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Does a Gravity of a planet determine density?

  1. Nov 25, 2015 #1
    I always wondered this question i tried to ask my teachers but i keep forgetting so DOES the gravity of a planet determines its Density?
  2. jcsd
  3. Nov 25, 2015 #2


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    So the distribution of mass uniquely determines how the gravity field varies throughout space.
    That being said, if you knew how the gravity field varied throughout all space (including parts internal to the planet), you could determine the distribution of mass (and so, density).

    However, if we take a planet to be a spherically symmetric distribution of mass with spherically symmetric layers, then the surface gravity will only depend on the total mass of the planet and the radial distance to the surface. The densities of the different layers will not change the surface gravity (though it will affect how gravity varies within the planet) . This can be seen with Gauss's law for gravity.

    So, knowing the surface gravity of Earth, and the radius of the Earth, we could only calculate it's total mass, and from that, the average density of the planet.
  4. Nov 26, 2015 #3


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    Further to what jfizzix wrote, the material that a planet is made of, the amount of it available, the temperature of the planet and its rotation rate will all eventually determine what form and radius it will settle into. This then gives the mass and hence density and the surface gravity. So it is far more complex than what the original question seems.
  5. Nov 26, 2015 #4
    So what if a planet the size of pluto or the moon had the gravity that is 5 times that of earth? will it be higher or lower than earth density???
  6. Nov 26, 2015 #5


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    if we assume, a constant density object, then the surface gravity would be proportional to density times radius.

    The radius of the moon is about 27 percent the radius of the Earth, but it has a surface gravity of only about 17 percent that of Earth. From this, we can conclude that the average density of the moon is less than that of the Earth (since if it had the same density, it's surface gravity would be 27 percent of Earth's).

    If the moon had a surface gravity five times that of the Earth, it would need to have an average density a more than fifteen times that of the Earth's density, which puts its density well above the most dense elements, at least six times as dense as osmium, and more times as gold or lead.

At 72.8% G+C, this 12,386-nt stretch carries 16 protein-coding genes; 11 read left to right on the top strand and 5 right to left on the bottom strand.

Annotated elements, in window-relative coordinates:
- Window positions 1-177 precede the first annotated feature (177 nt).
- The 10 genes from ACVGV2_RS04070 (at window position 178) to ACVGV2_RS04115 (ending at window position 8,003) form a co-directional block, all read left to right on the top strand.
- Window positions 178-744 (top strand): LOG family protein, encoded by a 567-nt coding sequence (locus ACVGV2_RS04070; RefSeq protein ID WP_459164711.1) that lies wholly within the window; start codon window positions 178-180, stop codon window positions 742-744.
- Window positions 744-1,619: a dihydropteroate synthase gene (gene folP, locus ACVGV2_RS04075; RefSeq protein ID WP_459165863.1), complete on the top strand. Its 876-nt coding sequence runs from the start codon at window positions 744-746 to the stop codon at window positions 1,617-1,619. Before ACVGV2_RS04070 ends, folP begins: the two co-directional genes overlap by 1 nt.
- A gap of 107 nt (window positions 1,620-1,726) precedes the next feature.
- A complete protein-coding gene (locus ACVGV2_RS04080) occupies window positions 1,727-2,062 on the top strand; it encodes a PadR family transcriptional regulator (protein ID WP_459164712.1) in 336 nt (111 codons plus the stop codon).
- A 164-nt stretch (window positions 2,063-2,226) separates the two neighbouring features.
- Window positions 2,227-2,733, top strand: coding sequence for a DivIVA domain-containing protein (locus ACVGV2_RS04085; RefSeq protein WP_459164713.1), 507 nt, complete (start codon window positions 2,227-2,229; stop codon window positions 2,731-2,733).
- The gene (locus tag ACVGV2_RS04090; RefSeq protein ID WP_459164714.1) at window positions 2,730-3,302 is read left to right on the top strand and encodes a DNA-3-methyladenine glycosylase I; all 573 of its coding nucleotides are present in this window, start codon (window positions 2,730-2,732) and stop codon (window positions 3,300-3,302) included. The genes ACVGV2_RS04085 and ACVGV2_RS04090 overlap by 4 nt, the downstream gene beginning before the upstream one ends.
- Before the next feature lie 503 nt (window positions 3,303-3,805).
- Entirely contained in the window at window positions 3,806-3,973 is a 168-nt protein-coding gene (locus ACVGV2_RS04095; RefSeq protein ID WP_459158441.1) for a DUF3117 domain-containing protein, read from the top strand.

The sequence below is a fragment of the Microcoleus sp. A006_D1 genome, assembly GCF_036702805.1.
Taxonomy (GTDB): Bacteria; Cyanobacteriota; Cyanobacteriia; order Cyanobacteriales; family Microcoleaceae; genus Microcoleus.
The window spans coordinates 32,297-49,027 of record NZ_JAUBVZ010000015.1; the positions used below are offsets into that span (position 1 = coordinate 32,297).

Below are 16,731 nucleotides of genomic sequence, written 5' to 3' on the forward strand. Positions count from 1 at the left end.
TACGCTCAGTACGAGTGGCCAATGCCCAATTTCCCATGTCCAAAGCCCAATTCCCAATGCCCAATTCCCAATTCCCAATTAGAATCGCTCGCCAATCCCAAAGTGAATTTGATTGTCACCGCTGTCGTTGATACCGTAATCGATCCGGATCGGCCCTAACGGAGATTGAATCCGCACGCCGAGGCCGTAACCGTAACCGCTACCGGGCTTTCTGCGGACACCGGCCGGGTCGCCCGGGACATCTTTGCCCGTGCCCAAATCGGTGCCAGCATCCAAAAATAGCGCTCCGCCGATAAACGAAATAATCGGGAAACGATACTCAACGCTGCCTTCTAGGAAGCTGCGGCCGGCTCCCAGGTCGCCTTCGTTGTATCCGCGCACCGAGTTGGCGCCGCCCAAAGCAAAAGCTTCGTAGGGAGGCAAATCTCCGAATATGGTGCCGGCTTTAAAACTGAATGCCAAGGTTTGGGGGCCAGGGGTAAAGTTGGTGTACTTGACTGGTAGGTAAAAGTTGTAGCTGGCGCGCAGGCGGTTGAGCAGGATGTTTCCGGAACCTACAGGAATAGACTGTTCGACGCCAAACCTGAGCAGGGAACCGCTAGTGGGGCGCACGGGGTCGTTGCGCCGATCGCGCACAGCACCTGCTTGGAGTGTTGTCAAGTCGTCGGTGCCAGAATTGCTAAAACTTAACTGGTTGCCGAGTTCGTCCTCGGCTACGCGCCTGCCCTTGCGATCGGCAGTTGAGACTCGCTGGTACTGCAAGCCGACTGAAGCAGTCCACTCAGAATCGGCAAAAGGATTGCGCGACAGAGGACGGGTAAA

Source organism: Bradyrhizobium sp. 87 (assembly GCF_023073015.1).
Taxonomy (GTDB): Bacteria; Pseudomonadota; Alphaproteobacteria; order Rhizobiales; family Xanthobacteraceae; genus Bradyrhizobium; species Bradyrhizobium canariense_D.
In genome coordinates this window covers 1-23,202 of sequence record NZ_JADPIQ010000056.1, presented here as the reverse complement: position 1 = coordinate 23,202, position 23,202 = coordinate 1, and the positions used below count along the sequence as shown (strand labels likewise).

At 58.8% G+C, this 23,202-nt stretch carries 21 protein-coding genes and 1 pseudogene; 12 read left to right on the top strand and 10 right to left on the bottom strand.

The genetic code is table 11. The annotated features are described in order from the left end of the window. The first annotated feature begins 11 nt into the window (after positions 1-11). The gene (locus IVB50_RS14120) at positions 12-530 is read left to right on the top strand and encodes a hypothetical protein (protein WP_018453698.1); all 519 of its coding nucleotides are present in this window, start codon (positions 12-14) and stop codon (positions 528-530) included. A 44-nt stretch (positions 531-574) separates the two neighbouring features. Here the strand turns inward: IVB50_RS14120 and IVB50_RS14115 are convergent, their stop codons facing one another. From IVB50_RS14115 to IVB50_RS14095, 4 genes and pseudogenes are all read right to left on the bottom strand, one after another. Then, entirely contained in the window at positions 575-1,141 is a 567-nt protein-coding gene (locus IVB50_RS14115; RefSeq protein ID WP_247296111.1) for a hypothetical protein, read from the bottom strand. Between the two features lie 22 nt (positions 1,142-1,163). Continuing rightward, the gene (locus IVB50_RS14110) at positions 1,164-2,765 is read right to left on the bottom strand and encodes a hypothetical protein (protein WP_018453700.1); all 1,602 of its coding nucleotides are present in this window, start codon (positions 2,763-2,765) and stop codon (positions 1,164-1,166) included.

7. Nov 26, 2015 #6
    I'm no expert, but I believe that would be like Mercury, with a large Iron core. But if it's the size of Pluto with five times the mass, it's probably mostly iron or a heavier element. The gravity would probably be pretty darn immense.
  8. Nov 26, 2015 #7


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    One way to understand all this is notice what Jfizzix says here and make one simple equation out of it with everything (radius density gravity) compared with Earth as a standard:

    surface gravity compared with Earth's = G
    radius compared with Earth = R
    density compared with Earth density = D

    So as Jfizz says:
    G = D x R
    So if you want the planet's surface gravity to be the same, and you decrease the radius you have to increase the density.
    If you want the radius to be 1/3 of Earth's you have to make the density D = 3, three times Earth density
    1 = 3 x 1/3

    Whatever planet you imagine, you always have to have G = D x R (where the numbers are just comparisons with Earth). So if you want the planet's surface gravity to be six times earth gravity then you have to have:
    6 = D x R
    So if you want the planet radius to be 3 times the size of Earth's, you have to make the density TWICE earth density:
    6 = 2 x 3

    Or if you want the planet to be twice the size of Earth, you have to have the density 3 times Earth's
    6 = 3 x 2

    Or if you want the planet density to be HALF of Earth's density then you have to make the planet much bigger, 12 times Earth radius:
    6 = 1/2 x 12
    Last edited: Nov 26, 2015
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